End of the line - 60 years ago today last trains ran on the Co. Donegal Railways network

Some services survived until 1965 on GNR line in east Donegal

Today, December 31, marks the 60th anniversary of the last scheduled trains that ran on the once extensive Co. Donegal Railways (CDR) network.

On this day in 1959, the final journeys for many passengers were made on lines that spread out from the headquarters in Stranorlar to the likes of Ballyshannon, Killybegs, Donegal Town and Letterkenny. 

It effectively marked the end of railways in Donegal.

Some years previously, other lines to Burtonport, Buncrana, and Carndonagh - operated by the Londonderry and Lough Swilly Railway Company - had ceased.

Three small stations in east Donegal -  Porthall, Carrigans and St. Johnston remained open until 1965 - as they were on the Great Northern Line from Derry to Portadown that ran initially on the west bank of the Foyle before crossing over at Lifford and into Strabane, and then on towards Omagh. But the writing was on the wall. 

In October of this year, the Donegal Democrat published a special edition to mark its 100th anniversary. It included the article below on railways in the county, and the important role that they played until their closure.

End of the line

It may seem hard to believe now, but for much of the last century Donegal was well served by a railway network.

While today’s railway map of Ireland shows a big void in the north west (with no scheduled trains in Donegal, Tyrone, Fermanagh, Cavan and Monaghan) the county was once a hive of railway activity.

December 31, 2019, will mark the 60th anniversary of the final closure of the bulk of Donegal’s old railway network which was operated by the County Donegal Railways Joint Committee (CDRJC) 

The “Wee Donegal” as it was affectionately known served many parts of the county, with termini in Ballyshannon, Killybegs, Glenties, and Letterkenny, while its headquarters were in Stranorlar.

Not only did the services provide an important mode of transport for passengers, but there was considerable freight - from livestock (in 1930, for example, 30,000 head of cattle were carried) to sugar, coal, potatoes, grain and post  - and it was also a significant employer, both during construction and in its operational days.

Steam locomotive Blanche hauling a train through Barnesmore Gap in 1956. Photo: Donegal Railway Heritage Museum

It also opened Donegal up to tourism. Indeed, when the railway management applied to the Transport Tribunal for an Order to close the CDR, the only objector was Donegal Co. Council, who claimed that the tourist sector would suffer and that the roads were inadequate to compete with increased traffic.

Many a story carried in the Democrat over the years was railway related, ranging from from numerous incidents during the Civil War, to “special (extra) services” for the likes of the 1932 visit of President Eamon De Valera, Sunday excursion traffic, parades, Ancient Order of Hibernians and Orange Order demonstrations, as well as, sadly a number of accidents that led to the loss of life and injuries.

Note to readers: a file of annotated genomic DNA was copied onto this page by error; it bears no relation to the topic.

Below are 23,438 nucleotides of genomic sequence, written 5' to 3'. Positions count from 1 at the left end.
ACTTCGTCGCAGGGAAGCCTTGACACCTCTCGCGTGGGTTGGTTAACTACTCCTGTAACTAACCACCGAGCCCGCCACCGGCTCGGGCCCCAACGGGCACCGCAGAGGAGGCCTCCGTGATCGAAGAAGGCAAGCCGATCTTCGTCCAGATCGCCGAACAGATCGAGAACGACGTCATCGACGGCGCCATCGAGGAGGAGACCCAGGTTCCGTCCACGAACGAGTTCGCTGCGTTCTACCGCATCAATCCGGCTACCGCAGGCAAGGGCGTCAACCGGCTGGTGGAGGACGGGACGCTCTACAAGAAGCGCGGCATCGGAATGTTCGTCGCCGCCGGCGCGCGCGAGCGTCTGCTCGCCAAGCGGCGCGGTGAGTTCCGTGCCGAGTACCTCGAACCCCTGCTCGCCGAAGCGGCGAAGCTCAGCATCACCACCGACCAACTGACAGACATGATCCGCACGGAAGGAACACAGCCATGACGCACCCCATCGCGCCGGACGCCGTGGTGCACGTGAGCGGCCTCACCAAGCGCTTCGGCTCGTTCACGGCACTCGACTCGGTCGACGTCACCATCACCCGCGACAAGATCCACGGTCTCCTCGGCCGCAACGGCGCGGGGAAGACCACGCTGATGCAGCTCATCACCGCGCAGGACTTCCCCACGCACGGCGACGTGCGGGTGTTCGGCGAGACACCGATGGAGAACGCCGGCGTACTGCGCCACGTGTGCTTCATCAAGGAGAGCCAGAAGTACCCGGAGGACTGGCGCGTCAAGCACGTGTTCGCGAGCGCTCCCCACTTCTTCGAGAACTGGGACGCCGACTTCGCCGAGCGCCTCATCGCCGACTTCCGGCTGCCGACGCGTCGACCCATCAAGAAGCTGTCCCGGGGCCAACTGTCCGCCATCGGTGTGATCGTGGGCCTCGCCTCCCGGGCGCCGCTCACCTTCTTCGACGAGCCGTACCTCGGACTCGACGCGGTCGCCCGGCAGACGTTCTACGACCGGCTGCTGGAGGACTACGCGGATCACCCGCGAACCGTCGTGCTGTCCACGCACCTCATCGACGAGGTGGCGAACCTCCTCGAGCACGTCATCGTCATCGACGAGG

The first section of railway in the county began in Strabane and ran through to Stranorlar and was opened in 1863.

Eventually it came under the umbrella of the CDR, which during its hey-day, was the largest narrow gauge railway system in the British Isles. 

It was also pioneering in the introduction of diesel railcars trains in a time where most of the country had only steam-hauled services.

Competition from road transport, economic difficulties, the border (and customs) and a scaling back and eventual closure of some lines in Northern Ireland all contributed to its demise.

Railcar 12 plus red van, Stranorlar,1957

As was common in many parts of Ireland, Donegal actually had competing rail companies. 

The Great Northern Railway (GNR) included the line from Enniskillen to Bundoran (services ceased in 1957), with Ballyshannon among the stops. The town had two stations - not connected - with the other one being the terminus for CDR trains from Donegal Town -  adjacent to where the Donegal Democrat office once was during the 1970s and 1980s. 

In the north of the county, the Londonderry and Lough Swilly Railway Company (LLSWR) operated services from Derry to Letterkenny - and also the scenic “extension” to Burtonport - as well as to Buncrana and Carndonagh. The last of its services ceased in 1953.

The final trains to run in Donegal were actually on the GNR line from Derry to Strabane, which went into Donegal going via Carrigans, St. Johnston and Porthall before crossing over again by Lifford. It shut in February 1965 - and that marked the end of railway services in Donegal.

Thankfully, much of the county’s railway history has been well documented. 

A train preparing to leave Letterkenny station

But one can only but wonder just how much better off the county would be if some rail link still existed.

The lack of train services in the north-west is starkly illustrated in the map below.

The passenger railway network as it currently exists

See also: RTE Archives - When Donegal had a Railway by clicking HERE

For more information about the Co. Donegal Railways visit the Donegal Railway Heritage Museum in Donegal Town which has a considerable array of old railway items or see their website at

Photos: Courtesy of Donegal Railway Heritage Centre.

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